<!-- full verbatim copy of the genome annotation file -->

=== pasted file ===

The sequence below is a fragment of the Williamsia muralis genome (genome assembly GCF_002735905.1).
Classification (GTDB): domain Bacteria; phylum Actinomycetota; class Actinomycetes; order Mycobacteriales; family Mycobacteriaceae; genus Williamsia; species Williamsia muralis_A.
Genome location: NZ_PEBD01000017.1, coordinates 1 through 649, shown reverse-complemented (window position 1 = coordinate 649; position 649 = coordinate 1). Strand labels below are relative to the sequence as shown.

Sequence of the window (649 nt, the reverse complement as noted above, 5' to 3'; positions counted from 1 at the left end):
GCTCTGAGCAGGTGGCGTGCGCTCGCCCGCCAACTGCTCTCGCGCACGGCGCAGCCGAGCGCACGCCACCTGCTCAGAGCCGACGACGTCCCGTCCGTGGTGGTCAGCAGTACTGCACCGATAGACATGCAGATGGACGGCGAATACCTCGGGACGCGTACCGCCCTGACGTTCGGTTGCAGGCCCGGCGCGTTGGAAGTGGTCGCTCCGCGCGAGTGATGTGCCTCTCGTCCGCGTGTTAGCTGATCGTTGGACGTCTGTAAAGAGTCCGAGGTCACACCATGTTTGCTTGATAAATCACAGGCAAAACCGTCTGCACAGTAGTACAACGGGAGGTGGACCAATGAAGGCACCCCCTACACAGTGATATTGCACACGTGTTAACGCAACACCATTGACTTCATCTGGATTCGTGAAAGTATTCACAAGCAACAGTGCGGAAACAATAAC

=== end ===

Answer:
The sequence below is a fragment of the Williamsia muralis genome (genome assembly GCF_002735905.1).
Classification (GTDB): domain Bacteria; phylum Actinomycetota; class Actinomycetes; order Mycobacteriales; family Mycobacteriaceae; genus Williamsia; species Williamsia muralis_A.
Genome location: NZ_PEBD01000017.1, coordinates 1 through 649, shown reverse-complemented (window position 1 = coordinate 649; position 649 = coordinate 1). Strand labels below are relative to the sequence as shown.

Sequence of the window (649 nt, the reverse complement as noted above, 5' to 3'; positions counted from 1 at the left end):
GCTCTGAGCAGGTGGCGTGCGCTCGCCCGCCAACTGCTCTCGCGCACGGCGCAGCCGAGCGCACGCCACCTGCTCAGAGCCGACGACGTCCCGTCCGTGGTGGTCAGCAGTACTGCACCGATAGACATGCAGATGGACGGCGAATACCTCGGGACGCGTACCGCCCTGACGTTCGGTTGCAGGCCCGGCGCGTTGGAAGTGGTCGCTCCGCGCGAGTGATGTGCCTCTCGTCCGCGTGTTAGCTGATCGTTGGACGTCTGTAAAGAGTCCGAGGTCACACCATGTTTGCTTGATAAATCACAGGCAAAACCGTCTGCACAGTAGTACAACGGGAGGTGGACCAATGAAGGCACCCCCTACACAGTGATATTGCACACGTGTTAACGCAACACCATTGACTTCATCTGGATTCGTGAAAGTATTCACAAGCAACAGTGCGGAAACAATAAC